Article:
It argued that the “indictment is ‘nothing more than a federal accusation which is unproven,’ and is not sufficient grounds to cancel verification for failure to meet the good character requirement.” It also alleged that “that statements regarding Mr. Roberts’ inability to work and his family’s involvement in managing BTR were ‘taken out of context.’” More specifically, ” “no one in the family has much of anything to do with the business . . . The day to day management, long term decision making, and control all rests with Brian, the SDV.” The involvement of Mr. Roberts’ family was limited to his wife, who” “provides emotional and moral support.”
On August 13, 2018, CVE issued its Notice of Verified Status Cancellation to BTR, stating “that it could not conclude that that Mr. Roberts met the good character requirement, the control requirement of managing day-to-day operations, or the requirement that non-veterans not exert undue influence over the service-disabled veteran.” The conclusion that Mr. Roberts did not maintain day-to-day operation of BTR and that non-veterans exerted too much control over BTR was based on the recent statements that “he would not be able to operate his businesses without the support of his wife, his mother, and his father.”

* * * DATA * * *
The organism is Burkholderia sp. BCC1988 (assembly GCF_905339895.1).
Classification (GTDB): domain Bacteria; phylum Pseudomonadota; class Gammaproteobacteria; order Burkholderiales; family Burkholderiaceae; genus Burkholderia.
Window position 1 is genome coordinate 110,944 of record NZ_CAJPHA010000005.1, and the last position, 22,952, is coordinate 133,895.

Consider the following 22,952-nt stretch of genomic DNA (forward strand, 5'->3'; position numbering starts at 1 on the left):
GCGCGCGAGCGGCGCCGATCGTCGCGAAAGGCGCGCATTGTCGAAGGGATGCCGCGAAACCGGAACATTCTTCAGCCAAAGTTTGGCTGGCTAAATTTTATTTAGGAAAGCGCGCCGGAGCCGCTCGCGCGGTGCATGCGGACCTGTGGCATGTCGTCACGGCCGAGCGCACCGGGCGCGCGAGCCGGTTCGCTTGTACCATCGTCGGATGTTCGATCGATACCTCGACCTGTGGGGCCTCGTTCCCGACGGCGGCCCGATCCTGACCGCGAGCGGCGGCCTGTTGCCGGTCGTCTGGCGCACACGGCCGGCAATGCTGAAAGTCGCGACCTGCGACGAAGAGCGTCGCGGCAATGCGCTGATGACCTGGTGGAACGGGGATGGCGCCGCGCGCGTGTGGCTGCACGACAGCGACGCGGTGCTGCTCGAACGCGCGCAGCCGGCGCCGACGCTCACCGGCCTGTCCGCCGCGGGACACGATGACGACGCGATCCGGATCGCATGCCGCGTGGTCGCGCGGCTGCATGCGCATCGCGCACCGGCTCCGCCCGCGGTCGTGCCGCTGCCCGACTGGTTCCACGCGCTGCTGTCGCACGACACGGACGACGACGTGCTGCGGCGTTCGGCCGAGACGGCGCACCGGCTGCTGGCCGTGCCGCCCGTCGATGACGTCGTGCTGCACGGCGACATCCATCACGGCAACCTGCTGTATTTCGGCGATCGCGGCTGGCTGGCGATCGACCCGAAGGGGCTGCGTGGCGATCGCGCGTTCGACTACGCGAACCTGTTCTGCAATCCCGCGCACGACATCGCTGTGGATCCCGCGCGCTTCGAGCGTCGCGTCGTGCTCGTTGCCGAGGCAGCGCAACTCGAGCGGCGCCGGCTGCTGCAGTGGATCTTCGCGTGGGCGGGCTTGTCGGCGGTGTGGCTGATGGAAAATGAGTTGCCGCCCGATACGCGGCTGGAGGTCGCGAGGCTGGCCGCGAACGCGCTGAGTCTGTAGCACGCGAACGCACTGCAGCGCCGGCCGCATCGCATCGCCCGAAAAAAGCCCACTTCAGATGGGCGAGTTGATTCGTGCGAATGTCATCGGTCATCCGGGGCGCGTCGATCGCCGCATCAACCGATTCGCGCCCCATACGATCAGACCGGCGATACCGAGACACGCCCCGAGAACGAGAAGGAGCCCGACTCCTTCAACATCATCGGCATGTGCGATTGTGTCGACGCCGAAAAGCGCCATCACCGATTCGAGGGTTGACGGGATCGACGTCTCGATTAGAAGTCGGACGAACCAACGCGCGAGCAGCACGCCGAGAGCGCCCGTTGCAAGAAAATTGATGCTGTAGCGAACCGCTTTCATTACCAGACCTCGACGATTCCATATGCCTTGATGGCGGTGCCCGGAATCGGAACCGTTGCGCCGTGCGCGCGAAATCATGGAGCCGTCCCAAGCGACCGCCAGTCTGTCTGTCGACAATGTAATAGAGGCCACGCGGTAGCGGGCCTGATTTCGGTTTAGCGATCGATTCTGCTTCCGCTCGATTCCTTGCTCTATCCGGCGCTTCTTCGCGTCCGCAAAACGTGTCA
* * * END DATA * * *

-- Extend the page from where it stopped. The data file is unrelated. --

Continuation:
The court, in reviewing BTR’s complaint, held that the VA did not “act arbitrarily or capriciously in canceling BTR’s verified status because it had a rational basis for concluding that Mr. Roberts had submitted false information in his application materials regarding control of BTR.”
CVE was allowed to rely on the notes of the OIG special agents “which plainly were inconsistent with the representations Mr. Roberts made to become eligible for award of set-aside contracts.” Mr. Roberts stated that “he never worked alone and would be unable to fulfill those contracts without the assistance of his wife, his mother and his father,” had not worked since 2009, and that “he was unable to work due to PTSD and cannot run a company.” This is at odds with the verification application, which stated that Mr. Roberts managed “all aspects of the business including the day to day operations as well as all financial decisions” and worked “on average 40 hrs per week.”